A nova, or more correctly a classical nova, is a transient astronomical phenomenon where unexpectedly and suddenly, a bright, seemingly new star appears in the sky. The phenomenon first gains in brightness, and then slowly fades over several weeks to months. The precursors of all observed novae are always binary systems with two very close stars in mutual orbit around each other. This leads to a flow of matter from one star to the other (Figure 2). In the case of a classical nova like Nova Carinae 2018 this involves a very compact white-dwarf star which accretes matter from its normal companion star. Once enough matter is accreted, there ensues a nuclear explosion on the surface of the white dwarf, which becomes much brighter than the two precursor stars.

nova 2

Figure 2. Artistic representation of the outburst of a nova (Copyright: K. Ulaczyk, Warsaw University Observatory).

Normally novae are discovered by specially designed instruments with ground-based telescope and observed only a few times per night. Only when several stations report the discovery will the observations start to be taken over by more sensitive instruments on Earth and in space. Until that happens, though, two to three weeks will have gone by after the outbreak of the nova. This means that the first, volatile phases of the Nova are often observed with insufficient frequency and accuracy. But it is precisely these early stages that are particularly important for understanding the nova phenomenon.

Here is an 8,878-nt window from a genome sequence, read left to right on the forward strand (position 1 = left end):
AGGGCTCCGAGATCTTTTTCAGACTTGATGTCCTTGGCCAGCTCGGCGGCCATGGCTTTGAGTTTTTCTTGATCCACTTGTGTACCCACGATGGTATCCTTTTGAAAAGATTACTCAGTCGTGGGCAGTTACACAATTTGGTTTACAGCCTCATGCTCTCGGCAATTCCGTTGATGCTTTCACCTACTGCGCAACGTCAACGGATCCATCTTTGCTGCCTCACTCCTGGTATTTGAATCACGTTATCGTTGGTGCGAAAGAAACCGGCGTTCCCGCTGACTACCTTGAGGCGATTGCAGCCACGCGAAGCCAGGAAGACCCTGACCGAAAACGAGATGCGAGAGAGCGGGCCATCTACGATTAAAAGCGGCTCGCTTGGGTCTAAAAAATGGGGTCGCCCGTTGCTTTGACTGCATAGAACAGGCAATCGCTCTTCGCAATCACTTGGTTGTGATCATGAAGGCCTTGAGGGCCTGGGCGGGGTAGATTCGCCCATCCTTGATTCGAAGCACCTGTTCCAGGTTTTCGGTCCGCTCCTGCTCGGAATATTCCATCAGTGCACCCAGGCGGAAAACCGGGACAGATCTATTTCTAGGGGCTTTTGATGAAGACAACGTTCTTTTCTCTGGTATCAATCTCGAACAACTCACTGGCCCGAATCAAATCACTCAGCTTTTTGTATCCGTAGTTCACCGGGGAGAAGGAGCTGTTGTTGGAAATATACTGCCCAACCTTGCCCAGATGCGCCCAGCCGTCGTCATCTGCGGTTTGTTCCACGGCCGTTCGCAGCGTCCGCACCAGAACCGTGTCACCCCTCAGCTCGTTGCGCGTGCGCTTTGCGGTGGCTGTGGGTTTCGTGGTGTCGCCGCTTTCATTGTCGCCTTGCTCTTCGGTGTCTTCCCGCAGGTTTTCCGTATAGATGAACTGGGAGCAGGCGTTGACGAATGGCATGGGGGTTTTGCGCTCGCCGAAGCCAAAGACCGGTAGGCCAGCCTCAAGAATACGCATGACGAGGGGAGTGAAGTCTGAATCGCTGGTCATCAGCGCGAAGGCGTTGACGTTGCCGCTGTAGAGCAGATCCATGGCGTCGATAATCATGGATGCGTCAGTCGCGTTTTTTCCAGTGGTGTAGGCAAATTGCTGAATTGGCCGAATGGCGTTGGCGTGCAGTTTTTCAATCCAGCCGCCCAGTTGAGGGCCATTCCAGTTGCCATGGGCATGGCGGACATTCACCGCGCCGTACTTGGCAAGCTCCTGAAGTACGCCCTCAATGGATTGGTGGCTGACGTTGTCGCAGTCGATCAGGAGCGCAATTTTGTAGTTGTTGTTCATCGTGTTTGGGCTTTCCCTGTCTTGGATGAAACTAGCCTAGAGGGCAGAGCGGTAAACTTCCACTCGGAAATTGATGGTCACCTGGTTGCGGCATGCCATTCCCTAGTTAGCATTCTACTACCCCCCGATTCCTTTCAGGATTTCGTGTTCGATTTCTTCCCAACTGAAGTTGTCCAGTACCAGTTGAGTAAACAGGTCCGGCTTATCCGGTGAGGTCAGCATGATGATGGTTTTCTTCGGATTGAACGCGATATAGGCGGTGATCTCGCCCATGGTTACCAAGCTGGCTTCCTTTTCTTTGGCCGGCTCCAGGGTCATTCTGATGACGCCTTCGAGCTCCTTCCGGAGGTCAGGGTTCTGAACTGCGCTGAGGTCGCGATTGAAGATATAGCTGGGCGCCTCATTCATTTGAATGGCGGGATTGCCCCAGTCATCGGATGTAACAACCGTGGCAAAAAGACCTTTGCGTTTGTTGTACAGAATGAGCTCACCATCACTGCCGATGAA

In the case of the Nova Carinae 2018, however, the BRITE-Constellation satellites observed the complete development of the nova: the original outbreak, the brightness maximum, and the final phases – all in unprecedented temporal resolution and precision over a total of 150 days (see Figure 3). This provides a unique opportunity for experts in this field of research to study the crucial initial stages of a nova outburst and thus provide a solid theoretical basis for their understanding.

nova 3

Figure 3. BRITE-Constellation brightness measurements of Nova Carinae 2018 (ASASSN-18fv).

About the BRITE-Constellation